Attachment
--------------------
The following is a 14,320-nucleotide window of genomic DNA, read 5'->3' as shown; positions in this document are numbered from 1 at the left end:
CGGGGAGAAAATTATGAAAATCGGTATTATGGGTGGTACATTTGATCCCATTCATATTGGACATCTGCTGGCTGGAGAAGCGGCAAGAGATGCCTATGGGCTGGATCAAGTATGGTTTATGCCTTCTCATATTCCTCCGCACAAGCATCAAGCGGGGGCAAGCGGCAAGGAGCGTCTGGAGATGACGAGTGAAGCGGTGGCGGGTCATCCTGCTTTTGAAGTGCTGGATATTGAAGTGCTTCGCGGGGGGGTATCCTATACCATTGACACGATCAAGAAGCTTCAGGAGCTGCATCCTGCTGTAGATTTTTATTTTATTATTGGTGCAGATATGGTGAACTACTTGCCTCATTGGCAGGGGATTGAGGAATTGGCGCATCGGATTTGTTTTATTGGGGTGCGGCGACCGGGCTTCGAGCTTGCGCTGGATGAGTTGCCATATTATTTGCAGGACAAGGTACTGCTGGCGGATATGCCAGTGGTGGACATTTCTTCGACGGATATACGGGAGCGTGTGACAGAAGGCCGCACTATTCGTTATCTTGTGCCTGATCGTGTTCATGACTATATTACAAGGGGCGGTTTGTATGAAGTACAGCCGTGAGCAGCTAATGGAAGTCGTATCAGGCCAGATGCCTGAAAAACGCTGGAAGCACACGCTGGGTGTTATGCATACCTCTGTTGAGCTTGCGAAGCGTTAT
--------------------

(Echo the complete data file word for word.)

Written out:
The following is a 14,320-nucleotide window of genomic DNA, read 5'->3' as shown; positions in this document are numbered from 1 at the left end:
CGGGGAGAAAATTATGAAAATCGGTATTATGGGTGGTACATTTGATCCCATTCATATTGGACATCTGCTGGCTGGAGAAGCGGCAAGAGATGCCTATGGGCTGGATCAAGTATGGTTTATGCCTTCTCATATTCCTCCGCACAAGCATCAAGCGGGGGCAAGCGGCAAGGAGCGTCTGGAGATGACGAGTGAAGCGGTGGCGGGTCATCCTGCTTTTGAAGTGCTGGATATTGAAGTGCTTCGCGGGGGGGTATCCTATACCATTGACACGATCAAGAAGCTTCAGGAGCTGCATCCTGCTGTAGATTTTTATTTTATTATTGGTGCAGATATGGTGAACTACTTGCCTCATTGGCAGGGGATTGAGGAATTGGCGCATCGGATTTGTTTTATTGGGGTGCGGCGACCGGGCTTCGAGCTTGCGCTGGATGAGTTGCCATATTATTTGCAGGACAAGGTACTGCTGGCGGATATGCCAGTGGTGGACATTTCTTCGACGGATATACGGGAGCGTGTGACAGAAGGCCGCACTATTCGTTATCTTGTGCCTGATCGTGTTCATGACTATATTACAAGGGGCGGTTTGTATGAAGTACAGCCGTGAGCAGCTAATGGAAGTCGTATCAGGCCAGATGCCTGAAAAACGCTGGAAGCACACGCTGGGTGTTATGCATACCTCTGTTGAGCTTGCGAAGCGTTAT